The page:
EMC -- electromagnetic radiated interference

Cat -- Category

In September 1997, the ISO/International Electrotechnical Commission (IEC) announced preliminary requirements for Category 6/Class E and Category 7/Class F. Category 6 will support applications with channel bandwidth of at least 200 MHz over UTP and/or STP, and will retain compatibility with the familiar RJ-45 style connector. Category 7 will support 600 MHz applications over SSTP, and will require a new connector in order to support all four pairs. It may be mid-1998 or later before these standards are fully specified.

Given that all of the present and planned Army networks will run on Category 5, there is good reason for caution before selecting a higher cost alternative. In the absence of special circumstance, such as heightened emissions, distance or security concerns, there is no reason why the standard Category 5 cable, properly installed, shouldn't meet the requirements.

4.5.3 Legacy Systems

Copper cables are either balanced or unbalanced; twisted pair cable is balanced, whereas coaxial cable is an unbalanced media. Cable is subject to the parameters that are related to the materials used to create the cable and the construction design. These parameters are attenuation, capacitance, delay distortion, and noise. The longer a cable is, the more likely these parameters will cause signal distortion. In addition, increasing frequency of the signal to boost the data transfer rate will require a reduction in the cable lengths to avoid distortion.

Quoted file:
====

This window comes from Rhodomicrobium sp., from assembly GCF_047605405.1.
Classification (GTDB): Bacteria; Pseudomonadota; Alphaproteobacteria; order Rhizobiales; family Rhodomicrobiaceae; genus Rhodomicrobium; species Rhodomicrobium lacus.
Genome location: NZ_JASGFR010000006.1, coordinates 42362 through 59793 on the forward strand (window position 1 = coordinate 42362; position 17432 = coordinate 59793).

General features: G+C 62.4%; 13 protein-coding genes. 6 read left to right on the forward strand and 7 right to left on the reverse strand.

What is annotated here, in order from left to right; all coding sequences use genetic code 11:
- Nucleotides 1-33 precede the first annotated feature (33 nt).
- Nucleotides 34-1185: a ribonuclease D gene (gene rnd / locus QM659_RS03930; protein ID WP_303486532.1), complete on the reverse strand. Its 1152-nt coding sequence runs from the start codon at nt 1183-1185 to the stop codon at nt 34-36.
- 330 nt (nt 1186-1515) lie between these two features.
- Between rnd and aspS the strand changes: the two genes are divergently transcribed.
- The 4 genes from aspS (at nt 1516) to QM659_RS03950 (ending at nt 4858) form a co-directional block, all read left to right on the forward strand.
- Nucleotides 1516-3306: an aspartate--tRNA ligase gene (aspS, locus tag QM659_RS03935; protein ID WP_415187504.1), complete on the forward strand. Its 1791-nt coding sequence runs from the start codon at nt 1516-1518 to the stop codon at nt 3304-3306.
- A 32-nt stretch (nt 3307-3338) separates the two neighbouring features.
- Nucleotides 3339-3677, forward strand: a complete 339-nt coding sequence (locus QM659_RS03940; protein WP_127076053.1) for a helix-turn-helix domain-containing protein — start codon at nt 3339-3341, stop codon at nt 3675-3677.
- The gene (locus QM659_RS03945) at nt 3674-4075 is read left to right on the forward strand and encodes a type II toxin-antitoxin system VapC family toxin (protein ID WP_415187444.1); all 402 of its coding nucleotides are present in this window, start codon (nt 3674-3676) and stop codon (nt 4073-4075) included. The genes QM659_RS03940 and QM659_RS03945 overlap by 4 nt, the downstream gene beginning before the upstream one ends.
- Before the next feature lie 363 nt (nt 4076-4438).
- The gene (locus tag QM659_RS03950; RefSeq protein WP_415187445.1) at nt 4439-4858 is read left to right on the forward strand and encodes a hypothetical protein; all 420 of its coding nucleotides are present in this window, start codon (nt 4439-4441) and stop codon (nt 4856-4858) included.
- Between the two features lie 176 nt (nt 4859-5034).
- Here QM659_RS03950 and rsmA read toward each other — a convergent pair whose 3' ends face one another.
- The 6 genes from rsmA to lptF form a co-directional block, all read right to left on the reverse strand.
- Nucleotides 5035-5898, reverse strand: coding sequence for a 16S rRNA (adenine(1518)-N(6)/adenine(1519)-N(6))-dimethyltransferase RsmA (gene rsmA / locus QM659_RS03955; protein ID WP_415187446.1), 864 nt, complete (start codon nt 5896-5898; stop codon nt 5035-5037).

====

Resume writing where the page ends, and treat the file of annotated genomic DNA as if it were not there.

One other general characteristic of copper cable is related to the location where it is installed. In order to comply with the National Electrical Code (NEC), all cable installed in the plenum space (airspace between the ceiling and the next floor or roof) must be installed in metal conduit, or must meet local fire codes. If cable should burn, it must not produce noxious or hazardous gases that could be pumped to other parts of a structure through the plenum. Consequently, some normal cable types are insulated with polyvinyl chloride (PVC) materials. Plenum-rated cables are insulated with fluoropolymers such as DuPont's Teflon.

The three primary types of copper cable used to transmit digital signals are: